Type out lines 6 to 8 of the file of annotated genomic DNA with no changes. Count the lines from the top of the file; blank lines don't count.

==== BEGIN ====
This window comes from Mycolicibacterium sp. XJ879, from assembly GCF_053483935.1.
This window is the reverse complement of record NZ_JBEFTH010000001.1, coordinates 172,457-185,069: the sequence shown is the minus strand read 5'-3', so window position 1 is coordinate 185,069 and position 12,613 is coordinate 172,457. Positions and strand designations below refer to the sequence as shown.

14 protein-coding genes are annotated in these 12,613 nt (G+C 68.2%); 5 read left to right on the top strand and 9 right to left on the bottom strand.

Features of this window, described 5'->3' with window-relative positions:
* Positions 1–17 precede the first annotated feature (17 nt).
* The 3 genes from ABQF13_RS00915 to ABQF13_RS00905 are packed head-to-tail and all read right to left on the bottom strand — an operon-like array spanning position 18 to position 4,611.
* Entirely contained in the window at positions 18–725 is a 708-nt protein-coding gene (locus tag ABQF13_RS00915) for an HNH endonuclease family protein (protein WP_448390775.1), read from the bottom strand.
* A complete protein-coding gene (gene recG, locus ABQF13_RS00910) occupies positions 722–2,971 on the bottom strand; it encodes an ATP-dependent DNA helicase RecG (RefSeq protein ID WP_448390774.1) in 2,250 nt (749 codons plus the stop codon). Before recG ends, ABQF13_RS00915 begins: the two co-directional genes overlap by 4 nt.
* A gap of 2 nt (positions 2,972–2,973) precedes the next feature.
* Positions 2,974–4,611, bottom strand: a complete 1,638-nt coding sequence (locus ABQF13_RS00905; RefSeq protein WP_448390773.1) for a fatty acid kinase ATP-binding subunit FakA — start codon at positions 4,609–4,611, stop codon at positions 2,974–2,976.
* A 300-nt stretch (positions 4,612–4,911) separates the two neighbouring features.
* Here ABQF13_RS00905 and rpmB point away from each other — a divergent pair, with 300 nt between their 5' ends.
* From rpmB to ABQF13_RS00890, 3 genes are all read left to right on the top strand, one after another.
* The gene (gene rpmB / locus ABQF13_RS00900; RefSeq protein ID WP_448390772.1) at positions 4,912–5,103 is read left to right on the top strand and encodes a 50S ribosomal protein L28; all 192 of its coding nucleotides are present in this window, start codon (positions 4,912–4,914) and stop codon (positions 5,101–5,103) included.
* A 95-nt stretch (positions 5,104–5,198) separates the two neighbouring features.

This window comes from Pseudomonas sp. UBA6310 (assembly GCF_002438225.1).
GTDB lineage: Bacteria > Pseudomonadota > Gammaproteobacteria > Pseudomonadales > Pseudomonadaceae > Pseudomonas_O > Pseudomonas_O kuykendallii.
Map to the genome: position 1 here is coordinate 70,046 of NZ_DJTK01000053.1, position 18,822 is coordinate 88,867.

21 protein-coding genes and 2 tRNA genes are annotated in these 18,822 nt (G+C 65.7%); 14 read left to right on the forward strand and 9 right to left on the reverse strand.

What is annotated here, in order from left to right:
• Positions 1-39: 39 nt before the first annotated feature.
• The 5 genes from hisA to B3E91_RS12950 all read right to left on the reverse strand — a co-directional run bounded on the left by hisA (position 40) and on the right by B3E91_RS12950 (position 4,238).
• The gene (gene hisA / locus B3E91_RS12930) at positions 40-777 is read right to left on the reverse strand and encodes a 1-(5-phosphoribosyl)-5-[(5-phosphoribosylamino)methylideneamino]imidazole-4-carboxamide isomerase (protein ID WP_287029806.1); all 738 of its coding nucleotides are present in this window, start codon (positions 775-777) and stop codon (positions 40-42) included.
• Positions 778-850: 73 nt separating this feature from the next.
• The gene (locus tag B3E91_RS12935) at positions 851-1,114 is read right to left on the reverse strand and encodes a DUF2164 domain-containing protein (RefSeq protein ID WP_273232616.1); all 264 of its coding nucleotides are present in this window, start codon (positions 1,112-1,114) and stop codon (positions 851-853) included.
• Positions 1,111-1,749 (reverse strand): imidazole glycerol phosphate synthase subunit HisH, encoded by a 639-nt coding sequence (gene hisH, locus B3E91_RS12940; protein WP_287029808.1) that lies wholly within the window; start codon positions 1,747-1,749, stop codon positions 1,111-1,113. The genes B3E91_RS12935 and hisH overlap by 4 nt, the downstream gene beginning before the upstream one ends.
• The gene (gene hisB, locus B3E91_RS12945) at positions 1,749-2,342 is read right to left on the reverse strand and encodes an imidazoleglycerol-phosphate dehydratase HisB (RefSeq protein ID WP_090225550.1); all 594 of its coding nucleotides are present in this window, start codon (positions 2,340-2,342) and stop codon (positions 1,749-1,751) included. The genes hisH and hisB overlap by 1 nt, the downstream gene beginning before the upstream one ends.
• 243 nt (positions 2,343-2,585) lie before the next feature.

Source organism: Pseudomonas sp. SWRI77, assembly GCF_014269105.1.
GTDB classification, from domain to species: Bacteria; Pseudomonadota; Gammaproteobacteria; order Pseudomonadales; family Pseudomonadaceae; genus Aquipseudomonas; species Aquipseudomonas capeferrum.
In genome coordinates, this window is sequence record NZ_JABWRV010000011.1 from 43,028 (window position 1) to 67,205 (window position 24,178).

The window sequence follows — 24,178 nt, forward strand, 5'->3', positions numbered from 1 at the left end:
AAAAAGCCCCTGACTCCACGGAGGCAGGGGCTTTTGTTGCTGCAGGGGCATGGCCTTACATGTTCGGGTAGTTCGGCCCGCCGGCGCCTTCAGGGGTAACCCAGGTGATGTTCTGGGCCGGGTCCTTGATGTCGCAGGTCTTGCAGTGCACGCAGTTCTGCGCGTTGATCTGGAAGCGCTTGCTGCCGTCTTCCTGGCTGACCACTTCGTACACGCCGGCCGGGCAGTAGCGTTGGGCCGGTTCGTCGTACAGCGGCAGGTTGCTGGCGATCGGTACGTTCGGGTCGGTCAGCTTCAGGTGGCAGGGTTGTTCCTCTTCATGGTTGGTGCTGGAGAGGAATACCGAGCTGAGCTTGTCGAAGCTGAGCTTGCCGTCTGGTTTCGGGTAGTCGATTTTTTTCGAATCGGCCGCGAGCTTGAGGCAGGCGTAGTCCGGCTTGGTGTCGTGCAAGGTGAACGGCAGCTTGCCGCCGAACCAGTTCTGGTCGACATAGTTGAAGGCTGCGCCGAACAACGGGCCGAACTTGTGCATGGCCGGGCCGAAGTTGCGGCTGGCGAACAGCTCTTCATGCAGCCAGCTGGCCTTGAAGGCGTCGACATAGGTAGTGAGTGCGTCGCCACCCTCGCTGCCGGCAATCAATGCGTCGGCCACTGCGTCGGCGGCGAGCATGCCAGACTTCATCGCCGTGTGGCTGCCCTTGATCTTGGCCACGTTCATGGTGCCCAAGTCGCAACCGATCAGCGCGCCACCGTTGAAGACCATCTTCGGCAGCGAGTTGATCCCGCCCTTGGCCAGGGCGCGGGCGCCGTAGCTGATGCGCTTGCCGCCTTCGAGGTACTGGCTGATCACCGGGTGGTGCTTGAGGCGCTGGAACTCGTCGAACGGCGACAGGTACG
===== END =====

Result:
* The 3 genes from ABQF13_RS00915 to ABQF13_RS00905 are packed head-to-tail and all read right to left on the bottom strand — an operon-like array spanning position 18 to position 4,611.
* Entirely contained in the window at positions 18–725 is a 708-nt protein-coding gene (locus tag ABQF13_RS00915) for an HNH endonuclease family protein (protein WP_448390775.1), read from the bottom strand.
* A complete protein-coding gene (gene recG, locus ABQF13_RS00910) occupies positions 722–2,971 on the bottom strand; it encodes an ATP-dependent DNA helicase RecG (RefSeq protein ID WP_448390774.1) in 2,250 nt (749 codons plus the stop codon). Before recG ends, ABQF13_RS00915 begins: the two co-directional genes overlap by 4 nt.